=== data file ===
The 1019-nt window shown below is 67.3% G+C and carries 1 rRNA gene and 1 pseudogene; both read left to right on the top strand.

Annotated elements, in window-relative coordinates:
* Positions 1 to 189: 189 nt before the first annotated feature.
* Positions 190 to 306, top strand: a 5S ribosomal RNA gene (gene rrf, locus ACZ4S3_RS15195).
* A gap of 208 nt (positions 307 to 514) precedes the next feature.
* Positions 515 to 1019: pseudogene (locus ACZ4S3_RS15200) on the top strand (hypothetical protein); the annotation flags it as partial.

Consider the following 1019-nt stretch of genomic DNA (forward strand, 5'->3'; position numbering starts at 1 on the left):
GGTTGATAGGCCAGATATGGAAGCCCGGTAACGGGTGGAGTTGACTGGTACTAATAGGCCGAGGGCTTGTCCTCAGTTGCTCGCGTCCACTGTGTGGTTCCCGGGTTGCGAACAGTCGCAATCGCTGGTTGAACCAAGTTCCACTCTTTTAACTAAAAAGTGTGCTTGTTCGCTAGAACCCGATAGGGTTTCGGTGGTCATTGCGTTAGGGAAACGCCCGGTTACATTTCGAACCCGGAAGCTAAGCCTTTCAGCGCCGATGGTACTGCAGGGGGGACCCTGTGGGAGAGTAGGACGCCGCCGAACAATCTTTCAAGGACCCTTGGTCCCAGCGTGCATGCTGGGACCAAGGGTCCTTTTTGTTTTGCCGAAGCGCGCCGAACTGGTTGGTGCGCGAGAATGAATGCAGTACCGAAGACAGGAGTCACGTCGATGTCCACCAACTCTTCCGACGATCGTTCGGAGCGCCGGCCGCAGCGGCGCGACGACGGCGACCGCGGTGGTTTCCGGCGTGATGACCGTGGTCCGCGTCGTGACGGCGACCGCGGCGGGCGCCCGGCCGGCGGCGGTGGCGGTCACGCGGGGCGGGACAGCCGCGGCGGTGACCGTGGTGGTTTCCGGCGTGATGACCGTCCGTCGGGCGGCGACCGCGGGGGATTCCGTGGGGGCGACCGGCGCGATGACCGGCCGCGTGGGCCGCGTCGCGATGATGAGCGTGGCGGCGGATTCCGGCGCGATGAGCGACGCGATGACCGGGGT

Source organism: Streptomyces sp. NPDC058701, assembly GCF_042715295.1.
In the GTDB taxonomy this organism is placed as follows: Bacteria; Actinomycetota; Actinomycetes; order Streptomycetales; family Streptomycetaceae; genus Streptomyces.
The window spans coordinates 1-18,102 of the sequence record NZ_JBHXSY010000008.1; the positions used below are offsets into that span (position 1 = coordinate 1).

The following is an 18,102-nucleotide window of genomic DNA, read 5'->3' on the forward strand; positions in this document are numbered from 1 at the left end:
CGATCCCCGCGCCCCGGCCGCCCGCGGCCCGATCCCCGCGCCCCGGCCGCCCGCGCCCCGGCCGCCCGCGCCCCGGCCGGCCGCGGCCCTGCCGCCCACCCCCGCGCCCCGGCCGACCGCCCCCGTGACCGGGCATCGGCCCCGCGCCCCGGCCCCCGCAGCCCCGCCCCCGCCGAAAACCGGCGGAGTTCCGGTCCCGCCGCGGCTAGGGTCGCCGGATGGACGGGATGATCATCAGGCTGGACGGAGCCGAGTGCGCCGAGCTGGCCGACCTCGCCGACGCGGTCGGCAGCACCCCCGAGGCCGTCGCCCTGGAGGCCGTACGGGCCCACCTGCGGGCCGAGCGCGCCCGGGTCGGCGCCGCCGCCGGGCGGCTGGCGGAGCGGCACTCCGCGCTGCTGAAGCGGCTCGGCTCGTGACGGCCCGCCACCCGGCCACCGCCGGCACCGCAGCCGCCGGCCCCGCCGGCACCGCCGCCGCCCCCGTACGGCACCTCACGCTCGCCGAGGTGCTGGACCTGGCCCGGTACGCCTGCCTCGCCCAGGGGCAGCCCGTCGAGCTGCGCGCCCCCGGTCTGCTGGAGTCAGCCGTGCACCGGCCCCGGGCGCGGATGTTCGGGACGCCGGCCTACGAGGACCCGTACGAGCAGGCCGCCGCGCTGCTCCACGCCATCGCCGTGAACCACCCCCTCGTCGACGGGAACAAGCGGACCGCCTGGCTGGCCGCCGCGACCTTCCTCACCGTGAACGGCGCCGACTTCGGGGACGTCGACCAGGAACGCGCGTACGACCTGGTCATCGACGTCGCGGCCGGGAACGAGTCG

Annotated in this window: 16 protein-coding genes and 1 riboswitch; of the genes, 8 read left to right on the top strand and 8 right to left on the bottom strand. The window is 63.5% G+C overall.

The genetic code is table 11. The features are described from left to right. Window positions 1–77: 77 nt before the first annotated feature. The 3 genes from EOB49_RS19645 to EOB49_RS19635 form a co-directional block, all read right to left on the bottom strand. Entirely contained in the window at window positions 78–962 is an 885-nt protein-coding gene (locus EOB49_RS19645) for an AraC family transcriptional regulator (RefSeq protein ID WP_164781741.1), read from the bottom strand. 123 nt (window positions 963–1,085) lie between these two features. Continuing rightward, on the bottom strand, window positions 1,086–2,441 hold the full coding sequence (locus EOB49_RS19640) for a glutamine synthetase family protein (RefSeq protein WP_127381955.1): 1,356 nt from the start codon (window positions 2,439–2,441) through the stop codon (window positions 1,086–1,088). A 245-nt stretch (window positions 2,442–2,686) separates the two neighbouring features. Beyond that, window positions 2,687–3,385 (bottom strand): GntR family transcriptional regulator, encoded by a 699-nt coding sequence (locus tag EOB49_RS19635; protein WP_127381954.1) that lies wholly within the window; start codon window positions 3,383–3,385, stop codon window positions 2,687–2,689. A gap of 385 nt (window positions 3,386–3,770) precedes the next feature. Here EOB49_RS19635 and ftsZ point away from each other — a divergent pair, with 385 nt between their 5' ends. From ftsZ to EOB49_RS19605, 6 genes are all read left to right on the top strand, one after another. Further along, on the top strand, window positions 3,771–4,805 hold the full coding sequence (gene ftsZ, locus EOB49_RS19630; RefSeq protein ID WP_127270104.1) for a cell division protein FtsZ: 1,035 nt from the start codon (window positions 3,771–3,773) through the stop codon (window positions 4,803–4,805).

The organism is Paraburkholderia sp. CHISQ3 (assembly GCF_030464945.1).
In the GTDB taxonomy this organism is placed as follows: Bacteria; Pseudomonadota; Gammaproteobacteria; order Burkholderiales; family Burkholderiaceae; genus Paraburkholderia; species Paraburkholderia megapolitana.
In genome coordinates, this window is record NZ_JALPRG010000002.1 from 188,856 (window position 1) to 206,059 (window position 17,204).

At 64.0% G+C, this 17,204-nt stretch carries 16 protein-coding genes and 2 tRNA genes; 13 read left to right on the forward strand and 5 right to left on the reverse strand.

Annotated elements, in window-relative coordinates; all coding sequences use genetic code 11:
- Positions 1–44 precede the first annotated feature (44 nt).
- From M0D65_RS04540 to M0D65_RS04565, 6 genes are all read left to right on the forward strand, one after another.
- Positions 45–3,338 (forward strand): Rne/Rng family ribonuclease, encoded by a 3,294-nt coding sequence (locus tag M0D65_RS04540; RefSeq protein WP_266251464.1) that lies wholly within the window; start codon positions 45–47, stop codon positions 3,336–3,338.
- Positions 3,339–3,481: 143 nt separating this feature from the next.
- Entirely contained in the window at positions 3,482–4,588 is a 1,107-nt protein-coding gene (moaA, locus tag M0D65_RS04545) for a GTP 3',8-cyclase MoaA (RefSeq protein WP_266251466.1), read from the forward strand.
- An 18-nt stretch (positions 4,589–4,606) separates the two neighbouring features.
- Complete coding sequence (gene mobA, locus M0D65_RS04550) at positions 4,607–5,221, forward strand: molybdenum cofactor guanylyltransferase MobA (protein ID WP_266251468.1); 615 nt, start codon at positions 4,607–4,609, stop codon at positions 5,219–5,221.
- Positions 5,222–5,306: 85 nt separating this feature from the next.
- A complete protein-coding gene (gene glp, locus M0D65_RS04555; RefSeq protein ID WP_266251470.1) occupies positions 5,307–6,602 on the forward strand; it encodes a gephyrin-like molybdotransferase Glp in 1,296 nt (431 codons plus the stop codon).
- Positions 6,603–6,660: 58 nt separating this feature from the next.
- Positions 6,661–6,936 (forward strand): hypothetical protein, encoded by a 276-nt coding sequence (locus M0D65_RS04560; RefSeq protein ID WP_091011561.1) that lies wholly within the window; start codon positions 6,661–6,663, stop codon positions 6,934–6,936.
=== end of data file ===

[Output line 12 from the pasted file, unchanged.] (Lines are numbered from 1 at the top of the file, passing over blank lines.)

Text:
The following is an 18,102-nucleotide window of genomic DNA, read 5'->3' on the forward strand; positions in this document are numbered from 1 at the left end: